Stories passed on from older generations shared to all in an audible form.

Oral Histories

Ever wondered what it was like to be in Cremorne way back in the past? Living and working in Cremorne one can have unique experiences on a daily basis. Whether it was working at Bryant & May or visiting the Pleasure Gardens, these untapped histories are the basis of what Cremorne is today. The streets walked on today by so many residents and employees in Cremorne were once a part of a whole other world.
How do we get a  sense of what Cremorne used to be in the past and share this among everyone? Considering there is a lot of rich history, which is still unknown to many, we want to use this opportunity to uncover these hidden stories through conversation with the very people who make Cremorne a community. We would thus make visible, what is currently invisible to everyone, through a series of oral histories for everyone to hear.


About Cremorne

By Hamish Abbott

And it wasn’t until my mother came around, when we first bought this house and it was a very old, dilapidated house, 1890. And I never realized the extent until my mother and father came around, and I showed my mom the house. And it was a very old, dilapidated house, and it still had an outhouse in the back. And at the outhouse in the back there’s a lane way and the toilet was at the back of the house. And it was like this, because there was a horse and cart that would come and collect stuff. When you talk about stuff, back in the day, Cremorne was a bit of a slum. →Read more


Bryant & May

By Hamish Abbott

I’ve always known that I’ve had some family links to Cremorne, but I didn’t, I never realized how deep these roots went and my grandfather wasn’t born in 1900, he was born in 1890. His story probably more relevant that my mother’s growing up here but he had my mother when he was 55 but he lived to the ripe old age of 90 something. There’s a lot more anecdotal stories about grandfather who worked in a company called Bryant & May.→Read more


21st Century City

By Matt

It started of I guess as the artisans that moved into various warehouses and live in the warehouses. One guy who does bookbinding and another guy who fixes up old Brass pots. When creatives move into an area, the next ones who follow go “We want to be creative”. We want a creative identity. We’ve become the notion of what’s public space. Or where can I go to hang out. Everything is changing. I think that Cremorne is going to be Melbourne’s first 21st Century Suburb.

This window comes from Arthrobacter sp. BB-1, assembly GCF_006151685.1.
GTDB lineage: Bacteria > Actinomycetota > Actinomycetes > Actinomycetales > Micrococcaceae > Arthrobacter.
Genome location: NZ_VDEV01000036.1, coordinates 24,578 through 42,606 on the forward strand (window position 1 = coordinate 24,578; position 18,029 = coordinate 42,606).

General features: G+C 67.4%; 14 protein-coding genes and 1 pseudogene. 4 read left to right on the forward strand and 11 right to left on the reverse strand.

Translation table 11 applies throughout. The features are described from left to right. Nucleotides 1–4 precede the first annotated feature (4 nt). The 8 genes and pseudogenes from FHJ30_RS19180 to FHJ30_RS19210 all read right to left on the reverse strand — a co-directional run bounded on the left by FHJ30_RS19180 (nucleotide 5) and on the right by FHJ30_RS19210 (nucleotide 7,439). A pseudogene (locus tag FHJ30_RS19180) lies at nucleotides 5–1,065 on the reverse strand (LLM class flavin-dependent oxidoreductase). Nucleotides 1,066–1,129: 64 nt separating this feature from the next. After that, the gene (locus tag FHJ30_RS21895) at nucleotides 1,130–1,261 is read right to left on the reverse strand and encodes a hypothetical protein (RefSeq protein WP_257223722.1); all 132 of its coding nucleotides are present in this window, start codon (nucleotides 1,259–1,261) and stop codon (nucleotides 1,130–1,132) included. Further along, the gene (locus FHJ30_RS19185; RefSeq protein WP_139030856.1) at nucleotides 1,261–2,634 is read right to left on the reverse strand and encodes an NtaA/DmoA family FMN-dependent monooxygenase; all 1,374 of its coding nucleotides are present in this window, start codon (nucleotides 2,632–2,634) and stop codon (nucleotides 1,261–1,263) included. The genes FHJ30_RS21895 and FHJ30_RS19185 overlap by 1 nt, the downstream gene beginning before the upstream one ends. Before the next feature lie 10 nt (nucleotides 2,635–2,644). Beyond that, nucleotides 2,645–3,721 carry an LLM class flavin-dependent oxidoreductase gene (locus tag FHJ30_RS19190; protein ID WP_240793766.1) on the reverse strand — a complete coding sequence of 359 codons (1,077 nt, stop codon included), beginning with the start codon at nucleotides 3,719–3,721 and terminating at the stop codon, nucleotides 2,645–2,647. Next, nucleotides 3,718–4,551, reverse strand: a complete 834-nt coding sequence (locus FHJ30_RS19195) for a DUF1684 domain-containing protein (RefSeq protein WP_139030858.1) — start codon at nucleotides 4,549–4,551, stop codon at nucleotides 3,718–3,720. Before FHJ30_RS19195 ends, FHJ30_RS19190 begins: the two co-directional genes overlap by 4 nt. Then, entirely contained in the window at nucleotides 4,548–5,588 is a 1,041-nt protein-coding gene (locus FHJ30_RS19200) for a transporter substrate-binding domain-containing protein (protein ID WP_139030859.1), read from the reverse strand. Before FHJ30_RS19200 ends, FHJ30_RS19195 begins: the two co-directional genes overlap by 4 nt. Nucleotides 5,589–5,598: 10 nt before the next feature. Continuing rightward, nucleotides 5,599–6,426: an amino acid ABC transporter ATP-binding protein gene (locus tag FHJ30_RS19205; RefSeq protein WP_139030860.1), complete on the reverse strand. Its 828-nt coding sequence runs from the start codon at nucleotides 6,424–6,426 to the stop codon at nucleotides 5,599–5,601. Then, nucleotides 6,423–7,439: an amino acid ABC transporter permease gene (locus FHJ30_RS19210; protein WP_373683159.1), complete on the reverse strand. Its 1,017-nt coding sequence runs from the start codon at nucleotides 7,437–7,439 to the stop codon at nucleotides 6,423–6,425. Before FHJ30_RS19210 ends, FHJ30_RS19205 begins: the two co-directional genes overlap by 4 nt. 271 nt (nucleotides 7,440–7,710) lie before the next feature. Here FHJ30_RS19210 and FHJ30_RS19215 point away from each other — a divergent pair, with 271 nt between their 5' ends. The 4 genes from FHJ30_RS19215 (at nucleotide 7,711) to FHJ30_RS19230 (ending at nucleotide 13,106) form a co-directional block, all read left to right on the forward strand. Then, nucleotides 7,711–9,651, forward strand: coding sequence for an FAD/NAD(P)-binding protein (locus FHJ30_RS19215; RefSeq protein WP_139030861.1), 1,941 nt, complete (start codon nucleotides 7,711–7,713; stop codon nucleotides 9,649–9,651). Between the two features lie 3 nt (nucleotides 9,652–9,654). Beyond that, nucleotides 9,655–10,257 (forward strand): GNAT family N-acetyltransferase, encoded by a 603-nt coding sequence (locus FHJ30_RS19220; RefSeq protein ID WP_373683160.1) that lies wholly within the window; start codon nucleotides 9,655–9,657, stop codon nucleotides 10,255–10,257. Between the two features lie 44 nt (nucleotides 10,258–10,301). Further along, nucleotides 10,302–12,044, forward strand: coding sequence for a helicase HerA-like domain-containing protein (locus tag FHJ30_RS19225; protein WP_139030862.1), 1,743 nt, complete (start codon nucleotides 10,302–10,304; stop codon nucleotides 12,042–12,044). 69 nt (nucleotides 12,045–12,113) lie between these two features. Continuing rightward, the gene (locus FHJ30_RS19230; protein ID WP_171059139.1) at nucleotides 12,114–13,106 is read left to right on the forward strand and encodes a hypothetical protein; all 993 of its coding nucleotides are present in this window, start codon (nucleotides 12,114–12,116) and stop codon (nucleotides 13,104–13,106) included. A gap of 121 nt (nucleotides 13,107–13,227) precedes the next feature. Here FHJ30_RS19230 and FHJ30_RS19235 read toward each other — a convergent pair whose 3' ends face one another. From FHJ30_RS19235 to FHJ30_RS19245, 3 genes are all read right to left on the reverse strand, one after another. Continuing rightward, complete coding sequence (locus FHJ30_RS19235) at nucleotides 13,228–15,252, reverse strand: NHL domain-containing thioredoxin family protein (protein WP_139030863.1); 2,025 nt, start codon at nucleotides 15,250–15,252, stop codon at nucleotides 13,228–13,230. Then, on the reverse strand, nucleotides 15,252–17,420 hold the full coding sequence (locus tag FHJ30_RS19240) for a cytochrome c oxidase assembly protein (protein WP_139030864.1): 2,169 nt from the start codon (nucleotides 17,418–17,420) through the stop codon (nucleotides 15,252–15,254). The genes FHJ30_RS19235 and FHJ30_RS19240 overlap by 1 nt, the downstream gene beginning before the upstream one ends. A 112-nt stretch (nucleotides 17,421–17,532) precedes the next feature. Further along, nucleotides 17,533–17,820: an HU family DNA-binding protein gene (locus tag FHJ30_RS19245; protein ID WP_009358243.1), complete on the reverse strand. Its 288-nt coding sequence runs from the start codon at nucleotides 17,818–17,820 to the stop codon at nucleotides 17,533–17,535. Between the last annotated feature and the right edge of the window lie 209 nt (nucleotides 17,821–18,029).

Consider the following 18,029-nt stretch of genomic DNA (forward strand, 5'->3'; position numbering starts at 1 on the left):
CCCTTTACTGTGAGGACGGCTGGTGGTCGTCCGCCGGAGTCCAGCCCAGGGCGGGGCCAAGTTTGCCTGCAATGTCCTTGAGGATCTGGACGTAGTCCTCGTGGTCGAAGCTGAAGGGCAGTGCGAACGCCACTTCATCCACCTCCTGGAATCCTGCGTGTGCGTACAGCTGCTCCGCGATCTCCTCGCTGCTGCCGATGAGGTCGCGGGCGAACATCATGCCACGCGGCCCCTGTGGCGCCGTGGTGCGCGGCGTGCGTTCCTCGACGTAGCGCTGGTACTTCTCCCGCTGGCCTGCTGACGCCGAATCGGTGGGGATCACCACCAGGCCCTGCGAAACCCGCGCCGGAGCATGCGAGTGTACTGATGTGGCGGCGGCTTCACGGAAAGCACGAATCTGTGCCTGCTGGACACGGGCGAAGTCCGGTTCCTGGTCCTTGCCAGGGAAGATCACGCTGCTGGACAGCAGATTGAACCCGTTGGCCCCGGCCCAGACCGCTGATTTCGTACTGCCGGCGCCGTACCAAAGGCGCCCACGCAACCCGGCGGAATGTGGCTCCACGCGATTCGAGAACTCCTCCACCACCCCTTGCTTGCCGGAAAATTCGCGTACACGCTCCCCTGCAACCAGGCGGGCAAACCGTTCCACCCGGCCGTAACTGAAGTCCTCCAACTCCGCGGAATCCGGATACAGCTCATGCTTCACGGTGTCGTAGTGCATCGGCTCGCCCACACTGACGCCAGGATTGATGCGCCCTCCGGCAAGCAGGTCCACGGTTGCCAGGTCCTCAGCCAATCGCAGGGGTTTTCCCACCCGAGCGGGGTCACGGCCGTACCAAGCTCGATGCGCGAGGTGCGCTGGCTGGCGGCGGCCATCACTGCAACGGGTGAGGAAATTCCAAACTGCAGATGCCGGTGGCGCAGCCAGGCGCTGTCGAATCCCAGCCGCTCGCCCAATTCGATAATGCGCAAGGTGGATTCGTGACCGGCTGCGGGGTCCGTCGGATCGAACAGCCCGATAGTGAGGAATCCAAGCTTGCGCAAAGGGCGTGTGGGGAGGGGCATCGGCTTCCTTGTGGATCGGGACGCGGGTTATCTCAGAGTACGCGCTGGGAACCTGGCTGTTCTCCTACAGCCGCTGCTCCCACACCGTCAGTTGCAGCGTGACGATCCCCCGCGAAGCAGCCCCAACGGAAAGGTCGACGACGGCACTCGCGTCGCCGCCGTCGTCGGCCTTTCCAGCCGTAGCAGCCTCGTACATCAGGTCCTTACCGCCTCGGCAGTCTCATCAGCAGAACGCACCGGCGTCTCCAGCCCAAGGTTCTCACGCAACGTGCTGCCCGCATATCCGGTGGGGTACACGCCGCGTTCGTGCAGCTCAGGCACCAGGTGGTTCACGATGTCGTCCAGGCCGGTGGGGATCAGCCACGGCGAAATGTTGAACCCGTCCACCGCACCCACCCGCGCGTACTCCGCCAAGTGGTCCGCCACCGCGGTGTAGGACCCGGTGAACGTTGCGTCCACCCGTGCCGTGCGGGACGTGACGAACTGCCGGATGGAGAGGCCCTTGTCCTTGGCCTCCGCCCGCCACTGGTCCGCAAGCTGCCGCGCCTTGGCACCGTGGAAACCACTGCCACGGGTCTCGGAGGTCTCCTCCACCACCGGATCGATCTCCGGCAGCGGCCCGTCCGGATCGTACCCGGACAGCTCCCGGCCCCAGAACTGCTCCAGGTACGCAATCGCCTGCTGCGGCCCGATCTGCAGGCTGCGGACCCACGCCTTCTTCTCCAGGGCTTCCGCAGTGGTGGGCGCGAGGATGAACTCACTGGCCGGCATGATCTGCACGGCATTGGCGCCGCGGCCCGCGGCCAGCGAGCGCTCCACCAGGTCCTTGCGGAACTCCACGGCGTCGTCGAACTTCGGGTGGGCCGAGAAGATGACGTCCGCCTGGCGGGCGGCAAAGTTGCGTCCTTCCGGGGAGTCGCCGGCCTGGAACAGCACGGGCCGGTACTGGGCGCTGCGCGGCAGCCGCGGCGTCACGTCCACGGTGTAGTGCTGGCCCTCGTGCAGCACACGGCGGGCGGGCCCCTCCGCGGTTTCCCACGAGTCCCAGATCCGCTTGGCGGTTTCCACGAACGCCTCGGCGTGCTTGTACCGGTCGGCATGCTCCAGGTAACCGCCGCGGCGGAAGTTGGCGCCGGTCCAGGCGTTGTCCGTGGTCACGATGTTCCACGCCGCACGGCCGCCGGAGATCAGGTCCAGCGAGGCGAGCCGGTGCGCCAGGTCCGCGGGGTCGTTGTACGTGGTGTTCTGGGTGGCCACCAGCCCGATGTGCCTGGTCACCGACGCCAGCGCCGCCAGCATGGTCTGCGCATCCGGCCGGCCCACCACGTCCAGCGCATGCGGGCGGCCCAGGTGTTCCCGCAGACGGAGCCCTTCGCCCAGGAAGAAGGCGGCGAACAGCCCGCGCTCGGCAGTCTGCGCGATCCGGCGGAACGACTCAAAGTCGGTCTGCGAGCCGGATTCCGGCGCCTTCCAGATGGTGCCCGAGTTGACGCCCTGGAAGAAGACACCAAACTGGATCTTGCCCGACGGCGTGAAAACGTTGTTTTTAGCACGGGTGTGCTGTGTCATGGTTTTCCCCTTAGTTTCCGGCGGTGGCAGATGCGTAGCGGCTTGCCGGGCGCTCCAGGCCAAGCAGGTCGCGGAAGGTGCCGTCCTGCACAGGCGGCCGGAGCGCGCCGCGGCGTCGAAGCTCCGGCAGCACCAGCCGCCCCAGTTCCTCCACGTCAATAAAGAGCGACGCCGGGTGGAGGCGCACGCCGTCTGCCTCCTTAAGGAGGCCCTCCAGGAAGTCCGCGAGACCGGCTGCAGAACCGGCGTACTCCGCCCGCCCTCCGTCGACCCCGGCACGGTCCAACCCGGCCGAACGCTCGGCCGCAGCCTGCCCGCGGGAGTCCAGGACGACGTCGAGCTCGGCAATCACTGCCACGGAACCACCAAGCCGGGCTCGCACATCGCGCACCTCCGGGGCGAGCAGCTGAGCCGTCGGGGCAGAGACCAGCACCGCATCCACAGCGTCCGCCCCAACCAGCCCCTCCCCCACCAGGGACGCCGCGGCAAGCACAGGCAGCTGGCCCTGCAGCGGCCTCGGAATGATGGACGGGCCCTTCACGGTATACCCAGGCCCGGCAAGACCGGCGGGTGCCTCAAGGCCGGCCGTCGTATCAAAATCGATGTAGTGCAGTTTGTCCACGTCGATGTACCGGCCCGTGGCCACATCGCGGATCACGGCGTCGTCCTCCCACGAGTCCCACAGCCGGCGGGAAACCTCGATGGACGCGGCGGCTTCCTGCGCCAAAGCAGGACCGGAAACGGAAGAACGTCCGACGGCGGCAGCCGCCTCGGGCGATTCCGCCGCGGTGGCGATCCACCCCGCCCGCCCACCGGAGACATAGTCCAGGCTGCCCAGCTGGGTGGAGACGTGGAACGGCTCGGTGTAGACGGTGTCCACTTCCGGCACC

Aboriginal History of The Yarra

Dan Stewart who is the education manager at Koorie Heritage Trust tells the story of the Yarra. Adapted from:

This is one of the places I really love. But at the start and again it really sets the tone for trying to get people a sense of where they are and what’s been here before them and what they’re walking across as well because if we were sitting here where we are right now but two centuries ago and we’re looking out in in that direction out there this is what we’d be looking at right here. This was a image drawn in 1841 by a European colonist and you can see all the eucalyptus trees all lining the banks here. They’re the bullrushes everywhere but here you’ve got a waterfall a reef of rock that completely dissected this this river into two and four.→Read more


Stephenson Street Mural talked with Simone in September 2017 about her role and some background on the mural.

“So the way it all started was, there was an action group [Cremorne Residents Action Group] and one of the original people in the group lived it the area, Ann Hurley. Ann lived in Wellington Street and probably still does. I did art under her [at secondary school].→Read more


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